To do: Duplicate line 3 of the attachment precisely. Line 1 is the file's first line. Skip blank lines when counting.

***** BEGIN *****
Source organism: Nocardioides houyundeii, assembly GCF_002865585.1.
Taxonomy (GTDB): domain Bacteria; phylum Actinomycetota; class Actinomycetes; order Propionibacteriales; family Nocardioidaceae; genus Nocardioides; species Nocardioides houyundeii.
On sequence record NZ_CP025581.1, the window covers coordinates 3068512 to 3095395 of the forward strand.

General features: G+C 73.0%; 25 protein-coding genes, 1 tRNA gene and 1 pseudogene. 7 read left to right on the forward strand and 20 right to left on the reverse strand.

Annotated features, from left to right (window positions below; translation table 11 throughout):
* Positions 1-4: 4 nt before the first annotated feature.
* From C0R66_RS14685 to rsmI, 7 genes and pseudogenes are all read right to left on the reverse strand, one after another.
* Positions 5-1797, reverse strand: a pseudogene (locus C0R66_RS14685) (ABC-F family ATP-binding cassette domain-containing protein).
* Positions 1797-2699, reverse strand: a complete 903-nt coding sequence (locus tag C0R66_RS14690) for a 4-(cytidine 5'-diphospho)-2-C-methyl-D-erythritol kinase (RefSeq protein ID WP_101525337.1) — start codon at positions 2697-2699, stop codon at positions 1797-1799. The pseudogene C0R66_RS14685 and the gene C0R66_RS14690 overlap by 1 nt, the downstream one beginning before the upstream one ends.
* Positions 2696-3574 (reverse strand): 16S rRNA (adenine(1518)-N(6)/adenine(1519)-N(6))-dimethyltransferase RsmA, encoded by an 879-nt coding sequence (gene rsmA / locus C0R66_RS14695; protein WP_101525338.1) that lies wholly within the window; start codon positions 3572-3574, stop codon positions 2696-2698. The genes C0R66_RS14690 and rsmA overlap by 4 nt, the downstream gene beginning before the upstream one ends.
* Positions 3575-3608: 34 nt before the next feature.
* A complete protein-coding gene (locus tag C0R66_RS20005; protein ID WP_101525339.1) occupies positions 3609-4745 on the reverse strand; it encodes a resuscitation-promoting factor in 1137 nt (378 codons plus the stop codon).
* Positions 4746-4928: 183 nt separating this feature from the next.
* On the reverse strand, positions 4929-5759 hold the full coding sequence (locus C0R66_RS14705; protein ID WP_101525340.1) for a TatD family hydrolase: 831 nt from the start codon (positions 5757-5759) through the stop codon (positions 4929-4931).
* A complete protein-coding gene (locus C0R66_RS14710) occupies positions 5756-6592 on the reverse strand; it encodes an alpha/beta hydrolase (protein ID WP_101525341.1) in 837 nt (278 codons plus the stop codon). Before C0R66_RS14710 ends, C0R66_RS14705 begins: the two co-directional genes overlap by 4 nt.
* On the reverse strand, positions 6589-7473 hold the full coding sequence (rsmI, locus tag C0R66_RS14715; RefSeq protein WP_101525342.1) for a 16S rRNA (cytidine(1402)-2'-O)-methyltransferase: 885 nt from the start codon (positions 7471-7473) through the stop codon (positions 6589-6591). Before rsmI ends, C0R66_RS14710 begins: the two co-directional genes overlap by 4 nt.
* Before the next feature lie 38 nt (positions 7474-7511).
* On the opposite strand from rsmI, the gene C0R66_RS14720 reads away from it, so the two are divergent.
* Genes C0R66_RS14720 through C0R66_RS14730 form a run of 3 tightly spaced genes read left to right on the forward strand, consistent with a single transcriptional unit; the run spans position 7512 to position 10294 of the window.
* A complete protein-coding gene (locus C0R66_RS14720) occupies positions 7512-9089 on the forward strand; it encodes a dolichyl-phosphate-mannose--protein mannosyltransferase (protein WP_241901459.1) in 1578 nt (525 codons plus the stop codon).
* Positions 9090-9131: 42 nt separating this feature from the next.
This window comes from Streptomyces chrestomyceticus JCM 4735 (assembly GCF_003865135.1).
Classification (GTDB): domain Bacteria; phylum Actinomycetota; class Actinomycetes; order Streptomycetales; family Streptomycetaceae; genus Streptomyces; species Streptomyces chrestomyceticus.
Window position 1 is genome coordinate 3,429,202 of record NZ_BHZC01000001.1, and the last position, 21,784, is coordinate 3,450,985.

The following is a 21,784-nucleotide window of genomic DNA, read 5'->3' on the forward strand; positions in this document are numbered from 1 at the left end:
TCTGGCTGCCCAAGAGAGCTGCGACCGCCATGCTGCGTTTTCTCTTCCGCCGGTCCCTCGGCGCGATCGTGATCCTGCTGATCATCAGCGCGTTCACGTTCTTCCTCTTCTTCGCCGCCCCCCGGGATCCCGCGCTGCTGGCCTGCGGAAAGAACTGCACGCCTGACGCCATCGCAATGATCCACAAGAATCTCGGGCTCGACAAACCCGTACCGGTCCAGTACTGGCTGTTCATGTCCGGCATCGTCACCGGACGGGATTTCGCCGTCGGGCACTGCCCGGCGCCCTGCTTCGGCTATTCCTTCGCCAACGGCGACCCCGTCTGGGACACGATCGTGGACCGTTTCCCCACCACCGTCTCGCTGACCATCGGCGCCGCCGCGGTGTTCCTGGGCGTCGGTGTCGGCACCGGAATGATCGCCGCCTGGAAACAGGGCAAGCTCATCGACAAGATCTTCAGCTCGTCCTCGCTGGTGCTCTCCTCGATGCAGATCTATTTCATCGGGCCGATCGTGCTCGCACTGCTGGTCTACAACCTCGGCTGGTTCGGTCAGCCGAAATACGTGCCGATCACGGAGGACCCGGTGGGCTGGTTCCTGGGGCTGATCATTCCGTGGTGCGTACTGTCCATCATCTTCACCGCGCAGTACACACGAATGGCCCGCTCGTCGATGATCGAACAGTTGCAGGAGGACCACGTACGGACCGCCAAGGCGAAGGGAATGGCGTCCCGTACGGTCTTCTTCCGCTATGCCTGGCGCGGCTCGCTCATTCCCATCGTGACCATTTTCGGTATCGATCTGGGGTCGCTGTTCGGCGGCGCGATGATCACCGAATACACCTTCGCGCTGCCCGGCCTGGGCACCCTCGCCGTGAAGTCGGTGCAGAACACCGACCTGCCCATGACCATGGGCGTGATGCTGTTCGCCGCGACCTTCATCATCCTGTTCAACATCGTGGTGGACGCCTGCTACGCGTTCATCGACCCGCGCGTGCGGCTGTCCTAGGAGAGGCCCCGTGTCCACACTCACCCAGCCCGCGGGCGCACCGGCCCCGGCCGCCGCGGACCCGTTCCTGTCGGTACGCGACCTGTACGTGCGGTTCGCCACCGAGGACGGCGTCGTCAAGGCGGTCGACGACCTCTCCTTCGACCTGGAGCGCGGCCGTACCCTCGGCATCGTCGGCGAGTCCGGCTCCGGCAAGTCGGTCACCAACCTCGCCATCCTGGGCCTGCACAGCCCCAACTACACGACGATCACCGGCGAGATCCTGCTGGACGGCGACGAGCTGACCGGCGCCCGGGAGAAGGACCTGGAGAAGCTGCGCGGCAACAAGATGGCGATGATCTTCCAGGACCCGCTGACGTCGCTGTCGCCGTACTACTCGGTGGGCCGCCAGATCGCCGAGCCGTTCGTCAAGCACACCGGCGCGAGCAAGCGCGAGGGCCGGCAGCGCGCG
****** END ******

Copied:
On sequence record NZ_CP025581.1, the window covers coordinates 3068512 to 3095395 of the forward strand.